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  • Blocking gene expression by interfering with translation of mRNA can be accomplished by means of antisense or short interfering RNA strategies, but more potent inhibitors would act by inhibiting transcription of genomic DNA. Two new studies show efficient inhibition of transcription using single-stranded peptide nucleic acid or double-stranded RNA targeted to the open complex formed at the transcription start site.

    • Bruce A Armitage
    News & Views
  • Examples abound in nature in which organisms adapt and optimize their fitness in a given environment. A new study demonstrates that a cellular cost-benefit analysis drives growth optimization over the course of evolution by attenuation of protein expression levels.

    • Stephen S Fong
    • Andrew R Joyce
    • Bernhard Ø Palsson
    News & Views
  • Voltage-gated ion channels respond to alterations in membrane potential and mediate action potential in neurons. A recent study provides new insights into the structure and gating of the Shaker potassium channel.

    • Dirk Trauner
    News & Views
  • Iron-sulfur clusters and hemes are two iron-containing prosthetic groups involved in important physiological functions. Identification of the gene responsible for anemia in a mutant zebrafish has revealed an unexpected link between iron-sulfur cluster assembly and heme synthesis in red blood cells.

    • Tracey A Rouault
    News & Views
  • Near-field scanning optical microscopy has been used to study the organization of β1- and β2-adrenergic receptors in cardiac cells. The fluorescently labeled receptors organize into distinct clusters, which may represent localization in microdomains such as lipid rafts and caveolae.

    • Paul S-H Park
    • Krzysztof Palczewski
    News & Views
  • Activity-based probes can be used for monitoring enzyme activity based on their covalent reactions with active-site residues. A quenched activity-based probe has now been developed that becomes fluorescent only after labeling active proteases. The specificity of the fluorescent signal and cell permeability of the small molecule make this probe effective for monitoring protease activity in living cells.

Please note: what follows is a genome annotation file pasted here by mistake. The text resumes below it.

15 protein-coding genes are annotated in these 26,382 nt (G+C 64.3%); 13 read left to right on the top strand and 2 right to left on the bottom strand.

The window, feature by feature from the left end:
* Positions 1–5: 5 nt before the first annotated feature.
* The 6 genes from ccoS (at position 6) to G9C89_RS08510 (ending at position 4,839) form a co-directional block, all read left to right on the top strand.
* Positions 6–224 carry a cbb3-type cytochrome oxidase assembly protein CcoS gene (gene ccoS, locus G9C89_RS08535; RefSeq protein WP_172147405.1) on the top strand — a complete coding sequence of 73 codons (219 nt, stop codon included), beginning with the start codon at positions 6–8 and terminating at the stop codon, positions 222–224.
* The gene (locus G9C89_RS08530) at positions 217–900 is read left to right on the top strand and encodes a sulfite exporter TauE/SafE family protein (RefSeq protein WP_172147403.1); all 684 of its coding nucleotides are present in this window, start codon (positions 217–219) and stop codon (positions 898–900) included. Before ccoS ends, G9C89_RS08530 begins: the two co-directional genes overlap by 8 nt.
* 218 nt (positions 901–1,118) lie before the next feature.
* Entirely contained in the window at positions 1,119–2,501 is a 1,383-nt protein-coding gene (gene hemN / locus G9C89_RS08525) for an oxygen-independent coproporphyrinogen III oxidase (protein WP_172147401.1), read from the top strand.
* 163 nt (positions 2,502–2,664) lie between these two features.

• Klaudia Brix
    • Silvia Jordans
    News & Views
  • Chemical genomic approaches offer an alternative to traditional high-throughput screening for drug discovery and provide an emerging approach to probing cellular biology. The 58th Ernst Schering Foundation Workshop on “Chemical Genomics: Small Molecule Probes to Study Cellular Function,” held April 6–8, 2005, in Berlin, Germany, captured recent chemical genomics advances and highlighted the power of a tight integration of chemistry and biology.

    • Stefan Jaroch
    • Hilmar Weinmann
    Meeting Report
  • Chemical biologists studying natural-product pathways encoded in genomes have unearthed new chemistry and insights into the evolution of biologically active metabolites.

    • Christopher T Walsh
  • Protein nitrosation is an important signaling mechanism in vivo; however, mechanisms for selective nitric oxide modification of cysteines have not been described. Thioredoxin is now shown to rapidly and site-specifically catalyze S-nitrosation of an active site cysteine of caspase-3.

    • Steven R Tannenbaum
    • Ji-Eun Kim
    News & Views
  • The identification of promising lead compounds from high-throughput screens is still a very complex problem. A new high-throughput assay for identifying aggregation-based false positives could help.

    • Tomi K Sawyer
    News & Views
  • In the competition for control of iron between Mycobacterium tuberculosis and host cells, very little is understood about how these bacteria use small-molecule siderophores to obtain iron. A mechanism is now shown for intracellular iron acquisition by mycobacterial lipophilic siderophores.

    • Clifton E. Barry III
    • Helena Boshoff
    News & Views